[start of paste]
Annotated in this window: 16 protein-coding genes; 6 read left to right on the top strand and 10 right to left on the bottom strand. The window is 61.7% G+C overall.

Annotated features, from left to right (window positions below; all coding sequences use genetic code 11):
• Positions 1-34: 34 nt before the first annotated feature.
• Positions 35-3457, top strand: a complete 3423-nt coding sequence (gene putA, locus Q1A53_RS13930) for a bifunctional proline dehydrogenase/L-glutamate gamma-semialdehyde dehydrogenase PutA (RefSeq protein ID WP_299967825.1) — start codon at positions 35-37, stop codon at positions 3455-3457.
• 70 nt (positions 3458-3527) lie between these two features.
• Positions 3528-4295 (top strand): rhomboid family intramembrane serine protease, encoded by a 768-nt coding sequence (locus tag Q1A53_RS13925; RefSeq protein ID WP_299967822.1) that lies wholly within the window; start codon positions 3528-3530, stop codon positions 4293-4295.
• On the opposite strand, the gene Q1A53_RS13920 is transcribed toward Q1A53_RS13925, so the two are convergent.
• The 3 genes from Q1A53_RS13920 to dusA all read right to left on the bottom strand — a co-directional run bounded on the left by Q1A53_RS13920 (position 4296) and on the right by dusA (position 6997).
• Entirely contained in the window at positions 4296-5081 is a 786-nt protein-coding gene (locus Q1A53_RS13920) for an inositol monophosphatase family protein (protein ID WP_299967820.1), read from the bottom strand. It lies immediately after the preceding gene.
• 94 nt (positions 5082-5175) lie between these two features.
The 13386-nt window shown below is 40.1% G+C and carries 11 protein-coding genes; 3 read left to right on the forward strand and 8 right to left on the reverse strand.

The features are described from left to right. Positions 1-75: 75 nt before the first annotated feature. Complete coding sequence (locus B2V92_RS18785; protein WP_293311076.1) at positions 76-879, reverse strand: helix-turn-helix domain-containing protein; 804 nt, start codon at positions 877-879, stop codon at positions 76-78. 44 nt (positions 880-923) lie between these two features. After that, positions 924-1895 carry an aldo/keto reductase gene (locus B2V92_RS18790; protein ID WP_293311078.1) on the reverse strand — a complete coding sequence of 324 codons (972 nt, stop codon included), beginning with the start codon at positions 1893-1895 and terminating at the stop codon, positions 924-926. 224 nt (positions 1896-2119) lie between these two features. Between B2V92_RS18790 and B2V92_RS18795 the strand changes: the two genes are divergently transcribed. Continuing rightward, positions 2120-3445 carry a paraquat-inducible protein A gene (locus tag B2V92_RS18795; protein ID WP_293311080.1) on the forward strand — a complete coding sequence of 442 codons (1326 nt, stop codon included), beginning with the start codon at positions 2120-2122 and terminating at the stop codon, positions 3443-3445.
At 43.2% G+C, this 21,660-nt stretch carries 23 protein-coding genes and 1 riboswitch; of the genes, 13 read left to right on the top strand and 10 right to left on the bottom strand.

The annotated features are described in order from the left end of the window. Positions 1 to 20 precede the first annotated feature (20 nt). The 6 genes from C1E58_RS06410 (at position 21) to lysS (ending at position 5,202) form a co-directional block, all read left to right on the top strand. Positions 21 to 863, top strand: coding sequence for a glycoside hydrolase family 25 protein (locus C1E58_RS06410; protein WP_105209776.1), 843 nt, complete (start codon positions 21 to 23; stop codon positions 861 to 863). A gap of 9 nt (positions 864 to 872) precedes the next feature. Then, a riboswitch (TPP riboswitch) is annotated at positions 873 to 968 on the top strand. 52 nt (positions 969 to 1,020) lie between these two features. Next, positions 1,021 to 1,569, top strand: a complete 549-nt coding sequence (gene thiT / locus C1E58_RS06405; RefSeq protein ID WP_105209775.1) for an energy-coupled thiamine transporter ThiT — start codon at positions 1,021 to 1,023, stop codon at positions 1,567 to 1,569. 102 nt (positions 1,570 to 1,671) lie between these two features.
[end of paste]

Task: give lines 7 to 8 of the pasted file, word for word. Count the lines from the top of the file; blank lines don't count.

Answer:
• On the opposite strand, the gene Q1A53_RS13920 is transcribed toward Q1A53_RS13925, so the two are convergent.
• The 3 genes from Q1A53_RS13920 to dusA all read right to left on the bottom strand — a co-directional run bounded on the left by Q1A53_RS13920 (position 4296) and on the right by dusA (position 6997).